After the release of Sixteen Stone, the guys from Bush hardly had a minute to breathe. Betwwen tours they recorded Razorblade Suitcase, got all mixed up with the remix album Deconstructed,
and treated fans to the home video, Alleys and Motorways. Even if head Bush man Gavin Rossdale claims that he writes on tour--and almost everywhere--he definitely needed some time to shrug off the pressure
to work in peace and quiet on some new songs.
Interviewer:It's a big change for you to take some time off...
Gavin Rossdale: We needed the break. As much as I love touring, it's not a normal lifestyle. Everybody thinks being on tour is just fun--the whole glamour of being a rock star. But touring is far less exciting than people think it is. Usually they talk about all the different things you see on tour, but you don't. You see a lot of hotel rooms and tour buses and that's it. You're really on the road a lot, then do the show, go back to the hotel, sleep, get up, travel, the next hotel, the next show...The same thing over and over again.
CM: So now you have time on your side...
GR: This is the first time that we could afford to say, "We're planning four months for the album." It's a completely different set-up than it was before--you know, Sixteen Stone was recorded when we had almost no experience; Razorblade Suitcase was written on tour.
CM: What's the new album going to sound like?
GR: Obviously like Bush! You know, I think we kind of defined our sound in the past, and it would be hard to break away from it. Also, we like the sound we're playing, and why should we change it? We talked about it, obviously, especially because we were under, uh, attack from the media. But as I said, we like our music, and why should we alienate our audience by changing our sound when there's obviously no reason for that? You know our sound just sounds like Bush...er, god, that sounds stupid, but almost every band has a sound that's characteristic of them I'm just trying to explain that there will always be a sound that's typical for Bush, but that doesn't mean we're static. Even if we have a certain style, the songs will show a lot of diversity and we want to keep it that way. From the way it looks now it's going to be more in the direction of Sixteen Stone.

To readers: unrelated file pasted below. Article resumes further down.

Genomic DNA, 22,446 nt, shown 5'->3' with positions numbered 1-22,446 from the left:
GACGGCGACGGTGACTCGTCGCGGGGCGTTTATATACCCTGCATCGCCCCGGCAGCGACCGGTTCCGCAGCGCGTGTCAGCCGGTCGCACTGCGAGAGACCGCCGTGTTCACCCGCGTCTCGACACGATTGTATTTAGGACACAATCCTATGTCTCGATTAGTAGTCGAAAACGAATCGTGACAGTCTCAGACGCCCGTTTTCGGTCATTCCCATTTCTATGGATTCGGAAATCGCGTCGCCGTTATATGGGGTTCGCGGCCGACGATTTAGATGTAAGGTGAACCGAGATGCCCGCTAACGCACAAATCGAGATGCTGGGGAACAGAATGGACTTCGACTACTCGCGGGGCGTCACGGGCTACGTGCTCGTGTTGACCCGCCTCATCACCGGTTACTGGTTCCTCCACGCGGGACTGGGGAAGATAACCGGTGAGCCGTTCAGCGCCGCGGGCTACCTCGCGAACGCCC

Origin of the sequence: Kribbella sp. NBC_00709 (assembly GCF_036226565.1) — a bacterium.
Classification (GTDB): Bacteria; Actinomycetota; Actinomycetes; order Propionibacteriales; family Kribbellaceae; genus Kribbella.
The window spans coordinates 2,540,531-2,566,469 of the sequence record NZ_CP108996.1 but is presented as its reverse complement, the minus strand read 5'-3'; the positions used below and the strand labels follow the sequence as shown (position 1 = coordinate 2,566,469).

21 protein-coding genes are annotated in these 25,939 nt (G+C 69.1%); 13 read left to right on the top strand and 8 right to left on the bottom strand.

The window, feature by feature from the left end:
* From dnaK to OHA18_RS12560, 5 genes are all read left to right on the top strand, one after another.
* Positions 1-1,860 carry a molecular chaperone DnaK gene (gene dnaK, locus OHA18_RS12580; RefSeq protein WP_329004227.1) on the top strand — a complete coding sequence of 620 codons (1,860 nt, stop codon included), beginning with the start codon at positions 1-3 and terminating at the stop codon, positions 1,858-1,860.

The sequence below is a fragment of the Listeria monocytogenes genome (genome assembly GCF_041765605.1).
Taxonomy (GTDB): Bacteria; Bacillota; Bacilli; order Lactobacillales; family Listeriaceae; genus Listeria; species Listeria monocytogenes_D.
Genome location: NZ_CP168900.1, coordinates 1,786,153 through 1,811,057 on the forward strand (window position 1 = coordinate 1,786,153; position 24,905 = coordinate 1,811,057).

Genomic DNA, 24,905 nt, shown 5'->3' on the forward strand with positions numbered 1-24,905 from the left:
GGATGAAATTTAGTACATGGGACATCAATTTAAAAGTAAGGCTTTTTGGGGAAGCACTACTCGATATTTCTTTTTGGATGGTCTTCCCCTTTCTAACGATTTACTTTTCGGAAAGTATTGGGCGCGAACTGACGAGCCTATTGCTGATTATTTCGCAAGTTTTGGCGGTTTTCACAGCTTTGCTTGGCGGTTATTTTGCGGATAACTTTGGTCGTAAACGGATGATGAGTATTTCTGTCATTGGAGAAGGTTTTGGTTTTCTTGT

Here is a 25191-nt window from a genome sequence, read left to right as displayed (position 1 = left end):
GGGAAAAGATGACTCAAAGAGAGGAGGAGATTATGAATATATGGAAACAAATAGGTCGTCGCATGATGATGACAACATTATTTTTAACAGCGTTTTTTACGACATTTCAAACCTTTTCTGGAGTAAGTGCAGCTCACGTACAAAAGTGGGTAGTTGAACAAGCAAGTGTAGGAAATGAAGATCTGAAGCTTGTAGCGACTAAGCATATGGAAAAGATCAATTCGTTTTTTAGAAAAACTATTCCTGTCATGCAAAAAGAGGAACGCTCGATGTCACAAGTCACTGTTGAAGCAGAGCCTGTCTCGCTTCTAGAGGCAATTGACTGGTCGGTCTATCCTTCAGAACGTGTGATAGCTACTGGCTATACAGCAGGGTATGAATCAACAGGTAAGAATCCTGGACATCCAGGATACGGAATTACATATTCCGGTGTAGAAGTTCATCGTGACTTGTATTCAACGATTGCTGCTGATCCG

CM: Don't you have the urge to experiment a bit more?
GR: I think the people who are looking forward to hearing our new album don't expect us to sound completely different. For those who like to have a different sound, Deconstructed should be the ideal choice. Of course, the new album will sound different from our other albums, but it will still sound like a Bush album--can't do much about my voice, and we all have a characteristic way of playing our instruments--but that still leaves us with some kind of freedom. We're not too limited and we can move around within certain boudaries.
CM: When can we expect the new album?
GR: I don't know. Later this year, I guess. We told the record company they can expect the new material in September.
CM: So you're keeping to the tradition of releasing albums in November?
GR: I don't think it's a tradition--more like a coincidence. Actually, now that you say it, it's true we always released new material in November...After we release album No. 20 in November I think we'll call it a tradition.
CM: Any plans for a big tour this year?
GR: >I don't think so. Maybe we're going to play some festivals, but I don't think we're going to do a real tour. We're going to do one when the new album is out, but we've been touring almost non-stop for three years. It's a bit
hard to be a band on tour--you start feeling homeless after a while.